These are the best Bluetooth running headphones I've ever used

And they're not even that expensive

It's been a rather lovely week in running terms. I've finally joined my local running club properly, my Parkrun times have started to tumble and I've been given full access to my full universe of running stats.

Let's start with some news we can all enjoy though: I've been using the Plantronics BackBeat Fit Bluetooth headphones for the last week...and they've been a revelation.

I get asked quite often: 'What are the best running headphones if you don't want to spend hundreds of pounds?' and I often feel quite sheepish that I don't have a great answer. The reason is that, as regular RMoTters will know, I have stupidly cavernous ears that spit out headphones, ones normal people can wear quite easily.

Bluetooth headphones

That led to me finding the JVC HA-ETR40 wired headphones and proclaiming I'd finally found a pair that don't fall out – and that's still the case.

But there's nothing better than a pair of wireless headphones when you're running. No need to worry about getting caught in wires and wondering where you're going to stick your phone so it's in range. And the supercool feeling of pressing a button and connecting to a magic musicbox is ace too.

Which is why the BackBeat Fits are such a joy to use – especially as initially I was terribly disappointed in the way they fit. These are over the ear style buds, looping around your lugs to stay in place.

Except they didn't. They fell in and out and needed to be constantly pushed back in over and over again, and as they're 'open' (so runners can hear pesky things like traffic about to drive into them) they don't sit snugly in your ear canal, which was irritating.

So I ripped them off at the end of the run, and squeezed the rubber loops really hard to see if I could cajole them into a shape that would sit around my ears more nicely.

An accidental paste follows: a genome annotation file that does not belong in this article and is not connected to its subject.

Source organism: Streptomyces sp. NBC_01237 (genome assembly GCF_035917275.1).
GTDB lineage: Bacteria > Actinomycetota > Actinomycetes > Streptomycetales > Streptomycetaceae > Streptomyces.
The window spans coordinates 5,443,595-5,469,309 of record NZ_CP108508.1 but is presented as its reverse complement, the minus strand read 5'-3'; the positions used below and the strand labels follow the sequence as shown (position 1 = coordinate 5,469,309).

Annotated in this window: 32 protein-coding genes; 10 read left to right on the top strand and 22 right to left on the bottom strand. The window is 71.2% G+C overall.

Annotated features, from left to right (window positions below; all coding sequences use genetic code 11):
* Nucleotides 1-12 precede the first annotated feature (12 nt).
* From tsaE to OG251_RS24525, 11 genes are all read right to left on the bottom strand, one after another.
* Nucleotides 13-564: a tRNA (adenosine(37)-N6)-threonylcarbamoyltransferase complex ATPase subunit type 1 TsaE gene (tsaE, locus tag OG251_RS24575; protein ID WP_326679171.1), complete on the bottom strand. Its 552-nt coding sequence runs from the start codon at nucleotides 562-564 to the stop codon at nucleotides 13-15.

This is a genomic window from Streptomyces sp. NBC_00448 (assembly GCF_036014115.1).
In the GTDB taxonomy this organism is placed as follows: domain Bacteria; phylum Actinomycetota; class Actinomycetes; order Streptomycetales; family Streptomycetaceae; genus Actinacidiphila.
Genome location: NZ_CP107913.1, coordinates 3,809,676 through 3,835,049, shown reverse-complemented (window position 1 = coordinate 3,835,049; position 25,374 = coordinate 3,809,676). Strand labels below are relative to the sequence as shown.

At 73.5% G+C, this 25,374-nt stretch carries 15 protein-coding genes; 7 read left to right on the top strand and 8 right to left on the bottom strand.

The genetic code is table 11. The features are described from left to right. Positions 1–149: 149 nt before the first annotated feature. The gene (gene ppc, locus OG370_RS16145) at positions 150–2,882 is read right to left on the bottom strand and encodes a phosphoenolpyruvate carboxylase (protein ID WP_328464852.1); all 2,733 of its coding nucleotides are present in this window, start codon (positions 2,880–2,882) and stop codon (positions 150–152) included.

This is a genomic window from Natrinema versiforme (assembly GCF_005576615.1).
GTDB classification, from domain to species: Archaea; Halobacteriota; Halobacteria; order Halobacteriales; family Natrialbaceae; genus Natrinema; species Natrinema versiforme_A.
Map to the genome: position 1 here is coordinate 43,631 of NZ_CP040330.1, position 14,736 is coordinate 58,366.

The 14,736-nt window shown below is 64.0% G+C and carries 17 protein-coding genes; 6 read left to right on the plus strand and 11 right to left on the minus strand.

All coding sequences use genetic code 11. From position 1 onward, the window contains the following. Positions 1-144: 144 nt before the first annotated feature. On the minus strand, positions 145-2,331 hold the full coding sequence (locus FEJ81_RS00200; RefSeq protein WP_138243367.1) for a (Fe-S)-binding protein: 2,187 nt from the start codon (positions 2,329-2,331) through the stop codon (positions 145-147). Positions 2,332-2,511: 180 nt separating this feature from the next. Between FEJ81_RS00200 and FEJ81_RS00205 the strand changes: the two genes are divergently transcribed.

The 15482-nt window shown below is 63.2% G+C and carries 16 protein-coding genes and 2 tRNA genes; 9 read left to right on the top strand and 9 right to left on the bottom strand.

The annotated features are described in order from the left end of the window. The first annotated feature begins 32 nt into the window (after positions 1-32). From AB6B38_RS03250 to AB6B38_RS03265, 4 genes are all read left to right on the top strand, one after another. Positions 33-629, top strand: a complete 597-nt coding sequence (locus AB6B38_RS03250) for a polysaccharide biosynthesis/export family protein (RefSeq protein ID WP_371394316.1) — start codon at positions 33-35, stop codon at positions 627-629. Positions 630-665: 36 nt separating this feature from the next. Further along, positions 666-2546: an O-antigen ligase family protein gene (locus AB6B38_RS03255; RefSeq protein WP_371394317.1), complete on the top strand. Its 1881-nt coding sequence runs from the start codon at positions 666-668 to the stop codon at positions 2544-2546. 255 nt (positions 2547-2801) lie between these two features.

And, mercy be, it worked. They slipped right in behind my ears and locked into place… and that's how they've been on every run for the last three weeks. Splendid.

Bluetooth headphones

It's not just the fit I'm enamoured with though – the sound quality is excellent too. Usually with running headphones you're forced to accept the stuff you're trying to listen to will be distorted through a tin can, translated by a cat and then vaguely approximated into your ears – which is fine when you're listening to Euro Trance music.

But it was a very pleasant shock when I found out I could hear subtle tones in my Spotify playlist, with more than a lick of bass present. The fit is also perfect – it's not tight, which means sweat will dribble in there more often, but as a result it's easier to clean the headphones.

This is because the BackBeat Fit sits, not fits, in the ear hole and a quick wipe will see these sweatproof wonders dry as a bone in no time.

They're obviously not perfect, because the powers that be would never be kind. They're a tiny bit on the large side, although far from overly chunky (if, like my stepmother, you've used Jabra's over the ear wireless headphones that were given free with a magazine subscription, the BackBeat Fit is much, much more compact and stylish).

There were also clearly a few crazy pills being passed around the design team at the Fit's inception as the volume down button is hidden.

You've got two large buttons on the side of the headphones: one to play or pause music, and one to answer calls. Then hidden in the ring surrounding those buttons is a protruding lip – pressing one side turns the headphones on and off, the other raises the volume.

Bluetooth

Why not use both protuding buttons for the volume?

It took me a very, very long time to work out that holding down the 'volume up' key was the method of lowering the audio level – I nearly deafened myself in that period. Given tapping the power key merely tells you the battery level, it would have made sense to put it there.

But that's really it in terms of criticism for a pair of headphones with a decent battery life, great sound quality and a strong lock on the ears when running. I was therefore shocked to see these can be bought for less than £60 in the UK, and $90 in the US – I was genuinely expecting well over £100 / $180.